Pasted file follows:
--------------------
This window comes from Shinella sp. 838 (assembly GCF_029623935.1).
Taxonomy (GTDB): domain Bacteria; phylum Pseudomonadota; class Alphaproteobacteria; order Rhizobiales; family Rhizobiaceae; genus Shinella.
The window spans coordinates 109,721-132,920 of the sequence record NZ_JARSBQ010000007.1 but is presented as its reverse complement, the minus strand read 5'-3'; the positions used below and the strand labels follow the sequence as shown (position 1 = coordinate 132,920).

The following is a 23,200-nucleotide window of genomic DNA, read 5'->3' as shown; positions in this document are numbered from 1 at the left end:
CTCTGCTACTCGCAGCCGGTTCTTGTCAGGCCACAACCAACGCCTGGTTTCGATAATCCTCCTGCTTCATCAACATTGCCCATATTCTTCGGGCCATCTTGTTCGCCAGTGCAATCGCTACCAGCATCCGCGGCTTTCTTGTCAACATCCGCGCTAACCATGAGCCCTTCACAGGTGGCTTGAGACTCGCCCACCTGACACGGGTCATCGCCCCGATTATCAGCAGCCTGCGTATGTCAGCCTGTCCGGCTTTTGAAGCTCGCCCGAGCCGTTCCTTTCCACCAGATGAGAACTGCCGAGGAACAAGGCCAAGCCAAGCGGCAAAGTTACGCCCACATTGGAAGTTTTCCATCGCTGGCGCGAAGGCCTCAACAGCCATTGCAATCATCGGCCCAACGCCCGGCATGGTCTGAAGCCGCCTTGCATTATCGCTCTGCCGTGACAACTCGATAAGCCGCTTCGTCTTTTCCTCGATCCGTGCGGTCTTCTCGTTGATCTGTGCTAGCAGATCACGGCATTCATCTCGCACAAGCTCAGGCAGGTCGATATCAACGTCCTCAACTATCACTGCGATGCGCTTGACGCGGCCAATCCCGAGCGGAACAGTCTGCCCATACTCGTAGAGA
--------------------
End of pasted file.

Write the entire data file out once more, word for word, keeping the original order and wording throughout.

This window comes from Shinella sp. 838 (assembly GCF_029623935.1).
Taxonomy (GTDB): domain Bacteria; phylum Pseudomonadota; class Alphaproteobacteria; order Rhizobiales; family Rhizobiaceae; genus Shinella.
The window spans coordinates 109,721-132,920 of the sequence record NZ_JARSBQ010000007.1 but is presented as its reverse complement, the minus strand read 5'-3'; the positions used below and the strand labels follow the sequence as shown (position 1 = coordinate 132,920).

The following is a 23,200-nucleotide window of genomic DNA, read 5'->3' as shown; positions in this document are numbered from 1 at the left end:
CTCTGCTACTCGCAGCCGGTTCTTGTCAGGCCACAACCAACGCCTGGTTTCGATAATCCTCCTGCTTCATCAACATTGCCCATATTCTTCGGGCCATCTTGTTCGCCAGTGCAATCGCTACCAGCATCCGCGGCTTTCTTGTCAACATCCGCGCTAACCATGAGCCCTTCACAGGTGGCTTGAGACTCGCCCACCTGACACGGGTCATCGCCCCGATTATCAGCAGCCTGCGTATGTCAGCCTGTCCGGCTTTTGAAGCTCGCCCGAGCCGTTCCTTTCCACCAGATGAGAACTGCCGAGGAACAAGGCCAAGCCAAGCGGCAAAGTTACGCCCACATTGGAAGTTTTCCATCGCTGGCGCGAAGGCCTCAACAGCCATTGCAATCATCGGCCCAACGCCCGGCATGGTCTGAAGCCGCCTTGCATTATCGCTCTGCCGTGACAACTCGATAAGCCGCTTCGTCTTTTCCTCGATCCGTGCGGTCTTCTCGTTGATCTGTGCTAGCAGATCACGGCATTCATCTCGCACAAGCTCAGGCAGGTCGATATCAACGTCCTCAACTATCACTGCGATGCGCTTGACGCGGCCAATCCCGAGCGGAACAGTCTGCCCATACTCGTAGAGA